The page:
Keywords: Cardiac, CPK-MB, creatine phosphokinase, myocardial band, dengue, echocardiogram, electrocardiogram
Published online 2021 April 29. doi: 10.5041/RMMJ.10436.
Incidence of Cardiac Manifestations in Children with Dengue Fever: A Cross-sectional Study
1Department of Pediatrics, Sri Ramachandra Medical College and Research Institute, Chennai, Tamil Nadu, India
2Department of Cardiology, Sri Ramachandra Medical Centre, Chennai, Tamil Nadu, India
*To whom correspondence should be addressed. E-mail: email@example.com
Copyright : © 2021 Abhinayaa et al
This is an open-access article. All its content, except where otherwise noted, is distributed under the terms of the Creative Commons Attribution License (http://creativecommons.org/licenses/by/3.0), which permits unrestricted use, distribution, and reproduction in any medium, provided the original work is properly cited.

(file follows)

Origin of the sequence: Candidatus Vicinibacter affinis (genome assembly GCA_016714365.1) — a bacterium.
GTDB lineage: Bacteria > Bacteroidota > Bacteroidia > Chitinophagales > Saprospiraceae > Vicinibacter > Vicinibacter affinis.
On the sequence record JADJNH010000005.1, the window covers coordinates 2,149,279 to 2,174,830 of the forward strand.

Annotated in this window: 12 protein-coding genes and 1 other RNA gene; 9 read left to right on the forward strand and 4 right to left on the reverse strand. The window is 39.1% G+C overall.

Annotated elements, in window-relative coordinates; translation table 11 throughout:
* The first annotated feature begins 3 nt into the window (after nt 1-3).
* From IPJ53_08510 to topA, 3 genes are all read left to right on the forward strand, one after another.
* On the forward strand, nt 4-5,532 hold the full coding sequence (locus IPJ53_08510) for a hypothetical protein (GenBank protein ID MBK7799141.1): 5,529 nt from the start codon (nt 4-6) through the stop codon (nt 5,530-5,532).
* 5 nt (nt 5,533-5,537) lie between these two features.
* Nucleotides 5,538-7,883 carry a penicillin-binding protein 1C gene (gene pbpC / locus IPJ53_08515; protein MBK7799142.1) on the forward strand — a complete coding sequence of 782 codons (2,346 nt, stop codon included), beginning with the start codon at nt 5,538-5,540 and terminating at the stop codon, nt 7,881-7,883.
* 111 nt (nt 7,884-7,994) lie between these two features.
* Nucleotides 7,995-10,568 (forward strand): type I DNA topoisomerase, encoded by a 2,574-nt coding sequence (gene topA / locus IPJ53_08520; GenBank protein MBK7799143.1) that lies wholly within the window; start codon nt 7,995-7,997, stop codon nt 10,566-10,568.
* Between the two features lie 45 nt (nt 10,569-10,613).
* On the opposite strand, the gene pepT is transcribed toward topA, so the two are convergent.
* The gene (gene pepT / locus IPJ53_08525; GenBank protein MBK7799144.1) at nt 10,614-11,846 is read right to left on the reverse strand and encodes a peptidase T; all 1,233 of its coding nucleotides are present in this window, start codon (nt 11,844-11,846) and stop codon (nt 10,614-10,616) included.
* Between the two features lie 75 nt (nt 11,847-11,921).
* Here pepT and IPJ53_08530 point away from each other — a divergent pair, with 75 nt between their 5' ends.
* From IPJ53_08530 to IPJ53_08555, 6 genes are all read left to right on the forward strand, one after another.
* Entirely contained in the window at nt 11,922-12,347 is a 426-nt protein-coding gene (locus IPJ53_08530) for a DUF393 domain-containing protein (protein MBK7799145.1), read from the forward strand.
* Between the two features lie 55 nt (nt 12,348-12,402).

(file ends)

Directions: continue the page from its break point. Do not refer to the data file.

ObjectiveThe aim of our study was to explore the incidence of cardiac involvement in children with dengue infection admitted in a tertiary care hospital and to evaluate the features of cardiac involvement with the severity of dengue fever.
MethodsThis was a cross-sectional study conducted from September 2014 to August 2016. A total of 130 patients with confirmed dengue NS1 antigen or IgM antibody positivity between the ages of 1 month and 18 years were evaluated. On the third day of admission, blood samples for cardiac markers were collected, and electrocardiograms (ECG) and echocardiograms were performed for each patient.
ResultsOf the 130 dengue patients in the study, 60 (46.2%) were males and 70 (53.8%) were females (male to female ratio, 1:1.16). Cardiac involvement was present in 60 (46.2%) children and was more prominent in children with severe dengue (72.7%), followed by dengue with warning symptoms (53.8%) and dengue fever (28.6%). There was no significant correlation between cardiac involvement and primary/secondary dengue. Both ECG and echocardiography changes were significantly correlated with dengue severity, as opposed to cardiac markers.